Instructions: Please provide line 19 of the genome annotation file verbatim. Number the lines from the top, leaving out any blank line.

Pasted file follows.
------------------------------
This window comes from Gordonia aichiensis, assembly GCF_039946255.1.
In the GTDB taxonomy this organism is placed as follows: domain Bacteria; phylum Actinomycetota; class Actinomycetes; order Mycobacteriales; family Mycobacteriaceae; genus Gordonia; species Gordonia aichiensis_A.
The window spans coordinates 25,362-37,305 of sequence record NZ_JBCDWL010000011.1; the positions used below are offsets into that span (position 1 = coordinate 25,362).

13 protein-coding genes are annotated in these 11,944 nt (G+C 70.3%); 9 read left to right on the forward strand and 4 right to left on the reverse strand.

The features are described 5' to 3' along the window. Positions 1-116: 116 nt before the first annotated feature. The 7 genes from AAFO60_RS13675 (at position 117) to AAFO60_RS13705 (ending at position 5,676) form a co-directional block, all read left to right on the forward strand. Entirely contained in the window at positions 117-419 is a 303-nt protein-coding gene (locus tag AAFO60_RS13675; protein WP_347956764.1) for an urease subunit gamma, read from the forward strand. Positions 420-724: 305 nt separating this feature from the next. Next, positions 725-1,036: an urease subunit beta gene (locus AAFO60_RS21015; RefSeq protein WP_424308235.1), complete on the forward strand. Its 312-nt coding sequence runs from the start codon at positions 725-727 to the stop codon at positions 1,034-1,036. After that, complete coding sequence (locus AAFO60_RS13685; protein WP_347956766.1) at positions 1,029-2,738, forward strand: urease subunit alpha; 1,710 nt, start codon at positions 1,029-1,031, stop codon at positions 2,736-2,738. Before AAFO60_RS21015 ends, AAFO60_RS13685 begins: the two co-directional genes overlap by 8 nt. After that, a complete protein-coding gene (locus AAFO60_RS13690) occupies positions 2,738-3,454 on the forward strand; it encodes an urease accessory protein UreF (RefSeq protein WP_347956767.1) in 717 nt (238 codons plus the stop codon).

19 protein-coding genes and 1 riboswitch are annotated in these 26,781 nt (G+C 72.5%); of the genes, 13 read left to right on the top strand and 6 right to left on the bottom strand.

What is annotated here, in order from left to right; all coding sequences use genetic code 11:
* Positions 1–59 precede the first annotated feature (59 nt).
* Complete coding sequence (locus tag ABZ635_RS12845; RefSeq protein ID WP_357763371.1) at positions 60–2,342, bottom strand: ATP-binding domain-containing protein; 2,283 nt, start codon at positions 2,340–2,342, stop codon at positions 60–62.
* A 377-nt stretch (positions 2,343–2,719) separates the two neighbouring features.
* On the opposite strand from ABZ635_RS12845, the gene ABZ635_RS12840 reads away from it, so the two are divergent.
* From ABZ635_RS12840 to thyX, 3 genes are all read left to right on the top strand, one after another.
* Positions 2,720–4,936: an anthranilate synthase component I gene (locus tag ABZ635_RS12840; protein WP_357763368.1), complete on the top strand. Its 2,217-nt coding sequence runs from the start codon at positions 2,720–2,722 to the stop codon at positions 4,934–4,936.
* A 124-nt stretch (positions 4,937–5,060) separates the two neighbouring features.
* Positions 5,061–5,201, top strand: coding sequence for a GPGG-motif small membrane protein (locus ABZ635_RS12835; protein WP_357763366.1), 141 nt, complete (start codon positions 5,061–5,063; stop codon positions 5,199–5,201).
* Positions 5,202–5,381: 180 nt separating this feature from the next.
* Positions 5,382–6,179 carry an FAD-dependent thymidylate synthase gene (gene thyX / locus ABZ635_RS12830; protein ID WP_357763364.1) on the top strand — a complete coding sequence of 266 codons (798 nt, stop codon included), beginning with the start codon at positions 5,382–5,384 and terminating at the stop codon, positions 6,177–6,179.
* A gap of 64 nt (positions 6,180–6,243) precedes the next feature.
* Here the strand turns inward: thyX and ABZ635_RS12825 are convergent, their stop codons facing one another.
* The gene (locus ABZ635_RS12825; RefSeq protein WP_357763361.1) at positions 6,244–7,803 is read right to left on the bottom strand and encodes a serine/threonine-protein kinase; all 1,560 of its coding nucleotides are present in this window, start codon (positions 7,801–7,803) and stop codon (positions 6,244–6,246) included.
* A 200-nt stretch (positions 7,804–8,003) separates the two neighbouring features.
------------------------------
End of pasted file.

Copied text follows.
* Here the strand turns inward: thyX and ABZ635_RS12825 are convergent, their stop codons facing one another.